More Crochet

Having crocheted a cat, I decided to keep going. Way back when, I crocheted a Groot. What I didn't mention is that I took it into work as a replacement for a previous woollen Groot that was stolen, and it, too, was stolen. Boo.

So, I finally got around to making another. Interestingly, it was a lot quicker to produce this one, so clearly the practice has been effective. The most tedious part was certainly sewing it all together. This one is not going into the office.

After that, as I mentioned in my book review, I wanted to try some different techniques, as opposed to just amigurumi. I ended up making a small blanket from the infamous granny squares. The colours of yarn I had were somewhat limited, so I decided to lean into a full '70s look, with orange and green. It's horrific.

The whole thing was a huge learning experience. After making the first few squares from a somewhat vague pattern in a book, my sibling pointed out that I should be crocheting into the holes, not the loops - very different from amigurumi. I also discovered that the orange and green wools weren't quite the same weight, so that the orange and green squares were noticably different sizes. The mixed-colour ones were pretty uniform, somewhere in the middle. Indeed, the mixed-colour squares were easier to produce, as changing colour made it rather easier to see what's going on.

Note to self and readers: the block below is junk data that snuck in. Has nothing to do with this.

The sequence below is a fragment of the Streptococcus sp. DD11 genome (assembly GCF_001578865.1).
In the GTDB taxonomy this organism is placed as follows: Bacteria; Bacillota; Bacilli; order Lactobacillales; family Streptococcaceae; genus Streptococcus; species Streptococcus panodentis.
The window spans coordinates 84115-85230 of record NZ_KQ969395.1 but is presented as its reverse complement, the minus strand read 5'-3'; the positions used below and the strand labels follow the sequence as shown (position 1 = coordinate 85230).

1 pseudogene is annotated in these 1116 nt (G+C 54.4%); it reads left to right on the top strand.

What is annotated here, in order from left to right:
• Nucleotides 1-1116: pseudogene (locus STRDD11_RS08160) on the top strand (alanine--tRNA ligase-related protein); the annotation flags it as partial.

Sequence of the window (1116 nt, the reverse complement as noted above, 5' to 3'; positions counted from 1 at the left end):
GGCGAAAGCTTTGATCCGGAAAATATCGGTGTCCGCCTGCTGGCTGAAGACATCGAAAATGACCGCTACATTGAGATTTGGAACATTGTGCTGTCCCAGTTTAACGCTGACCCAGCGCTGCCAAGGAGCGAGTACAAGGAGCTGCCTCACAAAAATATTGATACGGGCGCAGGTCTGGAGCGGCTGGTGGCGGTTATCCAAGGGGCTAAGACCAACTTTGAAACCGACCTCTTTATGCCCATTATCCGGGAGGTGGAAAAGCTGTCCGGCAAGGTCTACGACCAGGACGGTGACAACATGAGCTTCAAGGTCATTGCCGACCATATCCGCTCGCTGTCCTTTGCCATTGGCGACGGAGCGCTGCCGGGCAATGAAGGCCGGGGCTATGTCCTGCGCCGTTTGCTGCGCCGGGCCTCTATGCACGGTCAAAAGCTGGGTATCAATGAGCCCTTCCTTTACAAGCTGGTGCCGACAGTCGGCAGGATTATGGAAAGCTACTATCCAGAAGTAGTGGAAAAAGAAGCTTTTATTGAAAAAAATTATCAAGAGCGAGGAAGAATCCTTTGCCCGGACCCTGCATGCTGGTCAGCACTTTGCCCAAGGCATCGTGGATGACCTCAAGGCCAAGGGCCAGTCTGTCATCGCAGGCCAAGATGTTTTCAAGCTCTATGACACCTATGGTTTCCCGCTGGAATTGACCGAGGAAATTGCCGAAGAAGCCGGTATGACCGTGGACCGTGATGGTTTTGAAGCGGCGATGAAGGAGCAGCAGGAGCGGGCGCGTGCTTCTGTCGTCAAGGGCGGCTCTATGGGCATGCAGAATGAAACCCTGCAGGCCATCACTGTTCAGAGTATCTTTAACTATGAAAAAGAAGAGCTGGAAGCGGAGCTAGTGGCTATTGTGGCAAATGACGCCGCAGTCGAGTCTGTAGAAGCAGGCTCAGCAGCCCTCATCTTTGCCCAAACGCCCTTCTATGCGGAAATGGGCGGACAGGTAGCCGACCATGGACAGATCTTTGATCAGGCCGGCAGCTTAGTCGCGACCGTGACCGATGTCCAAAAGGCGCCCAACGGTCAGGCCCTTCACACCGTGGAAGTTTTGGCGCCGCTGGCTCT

The book said that the two options for combining individual squares into an overall blanket were to crochet them together as you go, or stitch them together afterwards. I opted for the first, and I think this was a mistake. I think stitching allows for a better join, and it makes creating the invidiual squares rather faster, since you're not trying to work between squares. Still, even with that impediment, I was impressed with how quickly you can make progress. Trebles cover the ground a lot more quickly than doubles, and with a heftier yarn you could probably make a decent larger, holey blanket in a reasonable amount of time.

One thing that was utterly new to me was blocking. The mini-blanket was pretty wonky by the time I was done, and the squares were of varying sizes. There wasn't a huge amount that could be done about the square sizes beyond some mild stretching, but it could at least be made a bit flatter and even. For synthetic yarns (I don't want to waste decent natural wool on my beginner's experiments!), the Internet recommends steaming with an iron; I tried that, it seemed to work ok.

So now I have a small and weird mini-blanket that I have no idea what to do with!

Posted 2024-03-13.